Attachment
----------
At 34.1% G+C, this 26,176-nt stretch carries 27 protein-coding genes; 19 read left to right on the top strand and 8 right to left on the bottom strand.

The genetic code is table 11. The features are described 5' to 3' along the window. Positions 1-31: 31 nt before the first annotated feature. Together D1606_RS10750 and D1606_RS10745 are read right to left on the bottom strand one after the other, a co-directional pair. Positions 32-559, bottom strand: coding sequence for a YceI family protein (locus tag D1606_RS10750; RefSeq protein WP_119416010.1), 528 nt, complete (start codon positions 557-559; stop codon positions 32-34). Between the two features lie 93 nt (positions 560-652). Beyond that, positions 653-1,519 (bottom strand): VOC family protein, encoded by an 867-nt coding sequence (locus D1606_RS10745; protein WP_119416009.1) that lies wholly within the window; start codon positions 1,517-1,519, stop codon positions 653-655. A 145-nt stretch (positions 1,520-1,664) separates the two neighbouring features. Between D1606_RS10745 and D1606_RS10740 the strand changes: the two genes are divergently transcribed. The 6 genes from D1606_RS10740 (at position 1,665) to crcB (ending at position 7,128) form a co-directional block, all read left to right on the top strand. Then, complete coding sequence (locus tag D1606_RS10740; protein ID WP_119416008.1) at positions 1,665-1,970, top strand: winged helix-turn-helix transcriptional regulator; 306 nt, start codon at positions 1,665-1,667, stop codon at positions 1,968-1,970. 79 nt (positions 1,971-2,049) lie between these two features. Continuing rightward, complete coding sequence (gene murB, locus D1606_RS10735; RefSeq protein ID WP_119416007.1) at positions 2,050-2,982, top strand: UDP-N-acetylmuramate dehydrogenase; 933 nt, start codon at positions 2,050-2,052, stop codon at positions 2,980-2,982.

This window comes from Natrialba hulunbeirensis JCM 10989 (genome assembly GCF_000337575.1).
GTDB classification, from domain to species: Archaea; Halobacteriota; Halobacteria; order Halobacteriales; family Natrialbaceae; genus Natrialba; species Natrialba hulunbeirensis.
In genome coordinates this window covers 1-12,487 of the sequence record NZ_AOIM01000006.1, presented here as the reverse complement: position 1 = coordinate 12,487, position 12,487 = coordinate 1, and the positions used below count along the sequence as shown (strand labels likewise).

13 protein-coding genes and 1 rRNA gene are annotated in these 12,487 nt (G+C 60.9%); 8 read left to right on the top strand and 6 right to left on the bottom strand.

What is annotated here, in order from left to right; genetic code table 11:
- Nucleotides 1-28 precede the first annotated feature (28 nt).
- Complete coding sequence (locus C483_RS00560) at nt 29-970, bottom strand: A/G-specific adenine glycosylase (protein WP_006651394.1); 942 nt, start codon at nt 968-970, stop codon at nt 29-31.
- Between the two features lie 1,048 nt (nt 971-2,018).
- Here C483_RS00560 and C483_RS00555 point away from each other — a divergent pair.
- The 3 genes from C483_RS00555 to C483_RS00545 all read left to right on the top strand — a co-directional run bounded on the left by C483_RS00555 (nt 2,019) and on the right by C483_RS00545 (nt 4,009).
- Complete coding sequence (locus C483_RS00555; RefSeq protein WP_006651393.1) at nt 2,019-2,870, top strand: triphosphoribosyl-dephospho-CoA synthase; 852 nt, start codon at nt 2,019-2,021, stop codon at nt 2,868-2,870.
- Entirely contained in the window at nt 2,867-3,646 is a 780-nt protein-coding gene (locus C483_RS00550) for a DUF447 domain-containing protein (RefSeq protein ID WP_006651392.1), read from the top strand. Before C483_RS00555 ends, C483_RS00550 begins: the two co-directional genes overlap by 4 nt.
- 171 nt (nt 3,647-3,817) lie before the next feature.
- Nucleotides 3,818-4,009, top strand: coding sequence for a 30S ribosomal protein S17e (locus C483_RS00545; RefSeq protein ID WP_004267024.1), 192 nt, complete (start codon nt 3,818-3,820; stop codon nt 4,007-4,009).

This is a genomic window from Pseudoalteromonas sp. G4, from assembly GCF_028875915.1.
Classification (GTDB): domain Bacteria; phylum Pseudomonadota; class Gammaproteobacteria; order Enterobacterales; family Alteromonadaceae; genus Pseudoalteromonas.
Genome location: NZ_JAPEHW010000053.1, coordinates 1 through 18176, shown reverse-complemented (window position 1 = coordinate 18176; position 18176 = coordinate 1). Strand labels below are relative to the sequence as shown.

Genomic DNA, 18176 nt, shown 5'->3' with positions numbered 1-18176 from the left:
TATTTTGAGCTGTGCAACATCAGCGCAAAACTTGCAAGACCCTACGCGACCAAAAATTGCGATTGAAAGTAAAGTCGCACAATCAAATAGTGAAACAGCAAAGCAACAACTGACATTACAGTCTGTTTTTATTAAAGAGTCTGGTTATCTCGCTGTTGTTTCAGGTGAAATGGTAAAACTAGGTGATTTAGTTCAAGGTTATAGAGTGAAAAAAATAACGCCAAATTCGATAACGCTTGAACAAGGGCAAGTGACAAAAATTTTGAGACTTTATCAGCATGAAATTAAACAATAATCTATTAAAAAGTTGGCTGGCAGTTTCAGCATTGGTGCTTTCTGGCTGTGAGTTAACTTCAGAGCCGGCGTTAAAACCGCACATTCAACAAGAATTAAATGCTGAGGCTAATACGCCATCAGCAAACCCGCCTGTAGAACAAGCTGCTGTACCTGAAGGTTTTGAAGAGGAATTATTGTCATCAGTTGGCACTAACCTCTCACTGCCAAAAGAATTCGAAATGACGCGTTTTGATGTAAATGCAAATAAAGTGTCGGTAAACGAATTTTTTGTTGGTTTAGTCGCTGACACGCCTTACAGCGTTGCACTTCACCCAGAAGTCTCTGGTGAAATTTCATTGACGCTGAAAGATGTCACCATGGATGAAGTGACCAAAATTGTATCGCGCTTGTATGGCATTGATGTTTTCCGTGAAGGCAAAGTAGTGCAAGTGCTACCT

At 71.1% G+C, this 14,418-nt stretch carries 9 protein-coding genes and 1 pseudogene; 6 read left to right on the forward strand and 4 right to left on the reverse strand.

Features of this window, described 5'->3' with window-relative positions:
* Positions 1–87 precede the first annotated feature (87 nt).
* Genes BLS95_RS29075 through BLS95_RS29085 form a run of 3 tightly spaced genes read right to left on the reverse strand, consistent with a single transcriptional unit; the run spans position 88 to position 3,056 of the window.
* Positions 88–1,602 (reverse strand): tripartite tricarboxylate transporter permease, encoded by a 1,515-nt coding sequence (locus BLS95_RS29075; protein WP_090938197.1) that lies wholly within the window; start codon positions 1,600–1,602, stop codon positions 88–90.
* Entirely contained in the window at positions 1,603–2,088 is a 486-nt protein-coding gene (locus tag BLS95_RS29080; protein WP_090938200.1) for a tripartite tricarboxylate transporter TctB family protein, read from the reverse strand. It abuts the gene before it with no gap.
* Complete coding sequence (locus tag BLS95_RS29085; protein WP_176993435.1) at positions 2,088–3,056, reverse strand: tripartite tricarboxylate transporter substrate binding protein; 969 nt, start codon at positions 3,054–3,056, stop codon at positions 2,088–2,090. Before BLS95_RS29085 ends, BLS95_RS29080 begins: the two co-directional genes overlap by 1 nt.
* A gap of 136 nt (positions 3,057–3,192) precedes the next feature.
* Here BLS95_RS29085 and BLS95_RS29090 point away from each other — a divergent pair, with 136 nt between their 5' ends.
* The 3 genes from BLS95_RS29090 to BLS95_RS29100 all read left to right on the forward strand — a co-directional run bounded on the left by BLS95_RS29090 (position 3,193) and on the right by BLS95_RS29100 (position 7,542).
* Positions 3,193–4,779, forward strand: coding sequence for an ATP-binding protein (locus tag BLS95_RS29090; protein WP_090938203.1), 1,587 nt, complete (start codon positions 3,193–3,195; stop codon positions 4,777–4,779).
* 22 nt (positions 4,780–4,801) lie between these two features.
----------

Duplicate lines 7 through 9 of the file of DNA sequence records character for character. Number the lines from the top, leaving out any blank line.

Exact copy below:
What is annotated here, in order from left to right; genetic code table 11:
- Nucleotides 1-28 precede the first annotated feature (28 nt).
- Complete coding sequence (locus C483_RS00560) at nt 29-970, bottom strand: A/G-specific adenine glycosylase (protein WP_006651394.1); 942 nt, start codon at nt 968-970, stop codon at nt 29-31.